Otello Martelli

Otello Martelli, the doyen of Italian cinematographers who was long associated with the work of Federico Fellini, for whom he shot several films including the 1960 classic “La Dolce Vita,” died Feb. 21 in Rome of undisclosed causes. He was 98.

Martelli was one of Italy’s last surviving masters of black-and-white cinematography. A pioneer in the field, his experience helped pave the way for celebrated Italian lensers of later generations such as Vittorio Storaro, Giuseppe Rotunno and Carlo Di Palma.

While he began his career as an assistant cameraman in the silent era, it was not until the introduction of sound that Martelli shot his first feature, Alessandro Blasetti’s “Old Guard” in 1935. From then on, he worked with some of Italy’s most important directors, gaining an international reputation during the neo-realist period of the late 1940s and ’50s.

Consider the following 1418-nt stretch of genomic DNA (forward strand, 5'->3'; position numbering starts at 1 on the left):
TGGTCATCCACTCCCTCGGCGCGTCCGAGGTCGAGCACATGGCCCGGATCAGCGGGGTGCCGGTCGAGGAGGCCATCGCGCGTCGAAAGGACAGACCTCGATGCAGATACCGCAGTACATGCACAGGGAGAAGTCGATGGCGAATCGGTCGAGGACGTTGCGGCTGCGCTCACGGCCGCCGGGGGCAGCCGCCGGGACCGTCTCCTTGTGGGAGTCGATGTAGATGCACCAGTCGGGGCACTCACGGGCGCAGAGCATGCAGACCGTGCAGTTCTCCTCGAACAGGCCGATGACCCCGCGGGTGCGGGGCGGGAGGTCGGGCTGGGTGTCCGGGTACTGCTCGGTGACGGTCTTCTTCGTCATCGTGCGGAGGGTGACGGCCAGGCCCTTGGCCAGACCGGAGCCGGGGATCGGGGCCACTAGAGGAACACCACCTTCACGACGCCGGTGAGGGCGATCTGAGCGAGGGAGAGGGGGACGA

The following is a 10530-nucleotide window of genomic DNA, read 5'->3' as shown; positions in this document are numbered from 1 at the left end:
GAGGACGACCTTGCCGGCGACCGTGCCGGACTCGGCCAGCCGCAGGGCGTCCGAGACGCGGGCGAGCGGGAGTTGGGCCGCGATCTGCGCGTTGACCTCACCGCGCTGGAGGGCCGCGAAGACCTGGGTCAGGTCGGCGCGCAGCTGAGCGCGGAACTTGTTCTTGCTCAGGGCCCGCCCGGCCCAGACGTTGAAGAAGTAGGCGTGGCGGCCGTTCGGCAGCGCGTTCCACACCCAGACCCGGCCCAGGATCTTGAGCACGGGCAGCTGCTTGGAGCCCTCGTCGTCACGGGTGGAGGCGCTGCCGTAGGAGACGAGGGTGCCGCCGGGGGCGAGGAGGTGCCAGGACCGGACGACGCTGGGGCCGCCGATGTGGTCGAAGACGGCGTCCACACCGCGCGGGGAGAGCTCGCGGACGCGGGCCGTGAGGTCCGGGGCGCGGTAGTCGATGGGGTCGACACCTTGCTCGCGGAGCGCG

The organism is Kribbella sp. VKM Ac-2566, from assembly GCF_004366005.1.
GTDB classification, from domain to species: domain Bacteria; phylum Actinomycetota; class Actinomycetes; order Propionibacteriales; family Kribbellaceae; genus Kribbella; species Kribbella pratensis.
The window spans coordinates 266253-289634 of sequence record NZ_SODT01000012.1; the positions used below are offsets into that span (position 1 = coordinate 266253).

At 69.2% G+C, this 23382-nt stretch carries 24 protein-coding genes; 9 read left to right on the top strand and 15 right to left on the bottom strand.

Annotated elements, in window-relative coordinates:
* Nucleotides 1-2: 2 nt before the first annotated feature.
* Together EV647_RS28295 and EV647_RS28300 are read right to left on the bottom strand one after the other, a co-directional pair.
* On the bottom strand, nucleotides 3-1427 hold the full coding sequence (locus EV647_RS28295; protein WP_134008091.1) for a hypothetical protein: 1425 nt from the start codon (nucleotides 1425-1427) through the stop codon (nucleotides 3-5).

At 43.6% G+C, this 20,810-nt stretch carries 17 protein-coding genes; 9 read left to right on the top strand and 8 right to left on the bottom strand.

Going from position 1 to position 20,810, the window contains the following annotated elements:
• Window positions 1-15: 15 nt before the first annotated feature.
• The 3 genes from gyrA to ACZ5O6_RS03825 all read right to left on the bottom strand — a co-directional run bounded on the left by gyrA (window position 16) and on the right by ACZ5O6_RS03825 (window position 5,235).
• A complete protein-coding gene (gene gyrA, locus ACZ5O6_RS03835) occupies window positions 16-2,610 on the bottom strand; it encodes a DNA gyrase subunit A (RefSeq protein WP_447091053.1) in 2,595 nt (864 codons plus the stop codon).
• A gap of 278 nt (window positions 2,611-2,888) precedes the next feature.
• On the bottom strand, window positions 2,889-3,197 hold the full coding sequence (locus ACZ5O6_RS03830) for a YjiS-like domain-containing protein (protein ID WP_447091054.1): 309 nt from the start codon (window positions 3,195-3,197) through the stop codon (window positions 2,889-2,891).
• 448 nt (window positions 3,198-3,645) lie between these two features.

For Roberto Rossellini, Martelli shot “Paisan” in 1946 and “Stromboli” in 1949; for Giuseppe De Santis, he was d.p. on 1947’s “Tragic Hunt,” 1949’s “Bitter Rice” and 1952’s “Rome, 11 O’Clock”; and for Alberto Lattuada, he shot “Anna” in 1952 and “Guendalina” in 1957.

Martelli first collaborated with Fellini on “Variety Lights” in 1950, which was co-directed with Lattuada. He became Fellini’s favorite cameraman for many years, following in 1953 with “I Vitelloni,” “La Strada” (1954) and “The Swindle” (1955). He also shot the segments directed by Fellini and Vittorio De Sica in the 1962 feature “Boccaccio ’70.”

Martelli is best remembered, however, for his work on Fellini’s “La Dolce Vita.” His images from that film of Roman high life on the Via Veneto and Anita Ekberg splashing in the Trevi Fountain have become an indelible part of film history.

Among the many other films shot by Martelli are Jules Dassin’s “Where the Hot Wind Blows” (1969), Rene Clement’s “This Angry Eye” (1957) and two films starring Sophia Loren, Mario Soldati’s “Woman of the River” (1954) and Blasetti’s “Lucky to Be a Woman” (1956).

In addition to his feature work, Martelli is remembered as the cameraman sent by Italian government newsreel company Istituto Luce to cover explorer Umberto Nobile’s historic 1928 expedition to the North Pole.

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